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Drama Actors on ‘Legion,’ ‘Better Call Saul’ Look Behind the Mask

To paraphrase George Orwell, all actors wear a mask, but some wear more masks than others. Many lead actor drama contenders play people who have secret identities or are hiding something; look at last year’s Emmy winner for lead actor in a drama, Rami Malek in “Mr. Robot.” This year, he’s joined by newcomers Dan Stevens in “Legion,” Tom Hardy in “Taboo,” and Giovanni Ribisi in “Sneaky Pete.” There’s even Sterling K. Brown in “This Is Us,” whose seemingly together character suffers from panic attacks.

Matthew Rhys in “The Americans” arguably has more to hide than anyone, as a Welsh actor playing a Soviet mole masquerading as the all-American Philip Jennings. “It’s a dream role, equal parts terrifying and challenging, and a great work-out for an actor — like going to the gym every day,” he reports. “The biggest challenge is to present him in a credible way and to make the audience really believe you’re that multi-layered person.”

How does Rhys do that? “I’m not really sure,” he admits. “But [series creator] Joe Weisberg, who used to work for the CIA, told me that the intelligence community always said, ‘When you’re lying, you need to stay as close to the truth as possible,’ and that’s great advice for this character.”

After five seasons, Rhys says his hardest scene was “when we tell our children that we’re actually Soviet spies. We had to make it a very believable moment.”
Liev Schreiber, who was again Emmy-nominated last year for his titular role as Hollywood fixer — and devoted family man — on “Ray Donovan,” describes his character as “a man who’s full of contradictions, who’s struggling, and who has all this emotion and desire and angst inside him, but who manages to hide his inner life. On the surface he remains relatively stoic and seemingly calm.”

“It’s an internal journey more than an external one. … He’s shutting down emotionally as he makes the choice to become this mercenary front.”
Bob Odenkirk

Maintaining this mask “is tricky, because it’s all about ratcheting up the tension, but also never really expressing his true feelings,” he adds. “And like all multi-layered characters, he lives or dies by the language and great writing. So the hardest scenes for me are the ones without dialogue, the ones in silence where he’s stuck in his memories and in his pain.”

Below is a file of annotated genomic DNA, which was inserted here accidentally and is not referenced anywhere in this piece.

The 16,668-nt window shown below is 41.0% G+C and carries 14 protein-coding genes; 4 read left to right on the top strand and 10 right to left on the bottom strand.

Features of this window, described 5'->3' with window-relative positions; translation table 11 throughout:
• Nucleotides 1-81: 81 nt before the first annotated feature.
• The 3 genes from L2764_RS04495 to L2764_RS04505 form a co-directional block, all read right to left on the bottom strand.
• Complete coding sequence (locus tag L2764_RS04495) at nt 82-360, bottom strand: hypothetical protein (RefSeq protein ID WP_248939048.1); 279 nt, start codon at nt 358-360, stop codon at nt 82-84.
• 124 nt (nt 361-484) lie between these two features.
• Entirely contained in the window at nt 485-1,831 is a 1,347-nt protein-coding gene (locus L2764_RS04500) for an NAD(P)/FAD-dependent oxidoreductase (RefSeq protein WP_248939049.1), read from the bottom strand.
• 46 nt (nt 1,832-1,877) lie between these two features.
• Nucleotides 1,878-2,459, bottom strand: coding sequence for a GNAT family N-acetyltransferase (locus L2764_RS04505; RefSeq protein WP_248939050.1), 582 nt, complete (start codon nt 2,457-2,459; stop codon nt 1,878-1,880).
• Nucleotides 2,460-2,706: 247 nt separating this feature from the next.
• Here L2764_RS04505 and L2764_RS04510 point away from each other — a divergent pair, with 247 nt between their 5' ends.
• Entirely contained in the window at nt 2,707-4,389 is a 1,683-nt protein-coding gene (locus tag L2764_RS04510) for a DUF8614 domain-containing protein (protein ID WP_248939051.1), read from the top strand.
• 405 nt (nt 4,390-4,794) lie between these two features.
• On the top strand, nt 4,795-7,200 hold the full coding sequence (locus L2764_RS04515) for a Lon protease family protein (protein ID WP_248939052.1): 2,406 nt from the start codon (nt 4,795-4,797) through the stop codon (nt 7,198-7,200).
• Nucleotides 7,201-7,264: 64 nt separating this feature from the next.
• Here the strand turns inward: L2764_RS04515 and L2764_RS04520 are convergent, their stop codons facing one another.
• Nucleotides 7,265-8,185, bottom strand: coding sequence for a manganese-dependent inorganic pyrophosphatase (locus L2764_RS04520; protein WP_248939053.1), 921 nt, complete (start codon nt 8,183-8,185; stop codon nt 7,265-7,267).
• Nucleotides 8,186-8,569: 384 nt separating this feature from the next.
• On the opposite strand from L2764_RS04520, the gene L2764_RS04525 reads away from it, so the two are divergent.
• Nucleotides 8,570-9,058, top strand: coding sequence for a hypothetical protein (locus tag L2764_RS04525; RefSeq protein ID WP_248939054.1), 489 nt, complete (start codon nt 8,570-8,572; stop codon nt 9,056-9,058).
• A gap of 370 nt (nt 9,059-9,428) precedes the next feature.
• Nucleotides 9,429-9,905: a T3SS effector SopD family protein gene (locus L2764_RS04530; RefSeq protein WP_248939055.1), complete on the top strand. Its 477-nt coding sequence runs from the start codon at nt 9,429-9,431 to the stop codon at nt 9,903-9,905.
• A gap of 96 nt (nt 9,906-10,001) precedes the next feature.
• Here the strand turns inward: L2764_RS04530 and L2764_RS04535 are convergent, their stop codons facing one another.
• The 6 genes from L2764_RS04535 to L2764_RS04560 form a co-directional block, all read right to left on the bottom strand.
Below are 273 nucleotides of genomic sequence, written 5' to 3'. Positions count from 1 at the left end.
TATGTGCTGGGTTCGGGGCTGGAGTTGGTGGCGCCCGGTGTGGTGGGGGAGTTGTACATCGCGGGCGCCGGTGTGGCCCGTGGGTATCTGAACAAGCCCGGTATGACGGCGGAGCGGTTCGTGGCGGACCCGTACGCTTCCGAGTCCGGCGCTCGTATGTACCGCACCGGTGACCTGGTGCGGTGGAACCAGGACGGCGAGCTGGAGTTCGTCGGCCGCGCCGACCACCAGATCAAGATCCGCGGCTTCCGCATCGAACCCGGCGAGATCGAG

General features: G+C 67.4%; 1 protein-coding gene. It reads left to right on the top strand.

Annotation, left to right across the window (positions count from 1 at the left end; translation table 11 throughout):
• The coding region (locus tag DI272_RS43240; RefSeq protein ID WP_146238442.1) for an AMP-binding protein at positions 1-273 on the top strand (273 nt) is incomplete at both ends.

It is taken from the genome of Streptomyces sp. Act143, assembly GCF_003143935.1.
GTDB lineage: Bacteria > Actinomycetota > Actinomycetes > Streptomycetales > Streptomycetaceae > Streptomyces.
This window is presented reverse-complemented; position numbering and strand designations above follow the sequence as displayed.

For “Better Call Saul” star Bob Odenkirk, playing Jimmy McGill who “plays” Saul Goodman “is such a fantastic role, so rich and interesting.” And with the show’s third season now airing, “the differences between the two are getting smaller and smaller,” he notes. “But it’s an internal journey more than an external one, as he becomes Saul. Essentially, he’s shutting down emotionally as he makes the choice to become this mercenary front that he calls Saul Goodman. It’s a mask, but it’s also a real reaction to the disappointments of his life. He gets angry and consciously uses his position as Saul for his own gain.”

By the end of the season, “he’s made a giant step internally into morphing into Saul — and it’s kind of a sad thing to watch and feel that progression, as I really grew to like Jimmy,” adds the star. “While he causes some damage, he’s unaware of much of that damage, while Saul is totally conscious of how he uses and hurts people. He just doesn’t care.”

Balancing the two “isn’t too hard” for Odenkirk, who reports that Saul “is easier to play as he has fewer sides to him. We’ve only seen him at work, so far. Maybe if we see him at home, or in a relationship, we’d see other aspects.”

Stevens, who stars as David Haller, “Legion’s” titular mutant, has to wear many more masks than most. “He’s hiding — and containing — not just many personalities, but entities in his psyche, some of which are quite dangerous,” he says. “And yes, he’s diagnosed as a paranoid schizophrenic, and medicine and psychiatry can account for some of his symptoms, but then it’s revealed that that’s not what’s causing all these symptoms. And his interior life is vast and fascinating, and at any given moment, under any different circumstance, there are different identities at the helm.”

So how does he pull off this balancing act? “Anything can happen, so you have to prepare for all eventualities,” he adds. “And it’s a very collaborative show, which also helps a lot. That’s the fun of it, and it’s the role of a lifetime.”

His most difficult scene so far? “Having to learn the banjo in 10 days. That was harder than anything.”

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